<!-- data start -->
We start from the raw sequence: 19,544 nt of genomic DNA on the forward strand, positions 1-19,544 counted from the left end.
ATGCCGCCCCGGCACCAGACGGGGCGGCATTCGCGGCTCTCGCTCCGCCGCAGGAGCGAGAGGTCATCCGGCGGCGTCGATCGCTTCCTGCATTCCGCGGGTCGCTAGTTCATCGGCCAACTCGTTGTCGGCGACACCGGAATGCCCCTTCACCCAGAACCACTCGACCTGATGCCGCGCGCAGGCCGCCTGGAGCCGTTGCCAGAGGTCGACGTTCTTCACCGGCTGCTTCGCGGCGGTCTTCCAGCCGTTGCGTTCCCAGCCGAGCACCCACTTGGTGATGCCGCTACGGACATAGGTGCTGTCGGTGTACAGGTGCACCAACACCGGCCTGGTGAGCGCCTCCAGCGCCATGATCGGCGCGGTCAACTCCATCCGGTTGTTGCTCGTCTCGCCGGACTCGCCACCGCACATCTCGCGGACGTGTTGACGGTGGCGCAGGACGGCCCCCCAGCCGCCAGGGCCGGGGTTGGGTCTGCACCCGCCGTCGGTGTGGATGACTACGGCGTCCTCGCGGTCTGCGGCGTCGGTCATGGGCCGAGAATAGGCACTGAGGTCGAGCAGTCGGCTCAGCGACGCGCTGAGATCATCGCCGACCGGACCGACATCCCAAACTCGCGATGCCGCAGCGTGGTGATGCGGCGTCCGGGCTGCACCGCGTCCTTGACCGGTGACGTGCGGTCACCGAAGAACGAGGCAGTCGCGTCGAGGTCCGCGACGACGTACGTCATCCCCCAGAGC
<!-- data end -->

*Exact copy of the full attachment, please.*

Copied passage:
We start from the raw sequence: 19,544 nt of genomic DNA on the forward strand, positions 1-19,544 counted from the left end.
ATGCCGCCCCGGCACCAGACGGGGCGGCATTCGCGGCTCTCGCTCCGCCGCAGGAGCGAGAGGTCATCCGGCGGCGTCGATCGCTTCCTGCATTCCGCGGGTCGCTAGTTCATCGGCCAACTCGTTGTCGGCGACACCGGAATGCCCCTTCACCCAGAACCACTCGACCTGATGCCGCGCGCAGGCCGCCTGGAGCCGTTGCCAGAGGTCGACGTTCTTCACCGGCTGCTTCGCGGCGGTCTTCCAGCCGTTGCGTTCCCAGCCGAGCACCCACTTGGTGATGCCGCTACGGACATAGGTGCTGTCGGTGTACAGGTGCACCAACACCGGCCTGGTGAGCGCCTCCAGCGCCATGATCGGCGCGGTCAACTCCATCCGGTTGTTGCTCGTCTCGCCGGACTCGCCACCGCACATCTCGCGGACGTGTTGACGGTGGCGCAGGACGGCCCCCCAGCCGCCAGGGCCGGGGTTGGGTCTGCACCCGCCGTCGGTGTGGATGACTACGGCGTCCTCGCGGTCTGCGGCGTCGGTCATGGGCCGAGAATAGGCACTGAGGTCGAGCAGTCGGCTCAGCGACGCGCTGAGATCATCGCCGACCGGACCGACATCCCAAACTCGCGATGCCGCAGCGTGGTGATGCGGCGTCCGGGCTGCACCGCGTCCTTGACCGGTGACGTGCGGTCACCGAAGAACGAGGCAGTCGCGTCGAGGTCCGCGACGACGTACGTCATCCCCCAGAGC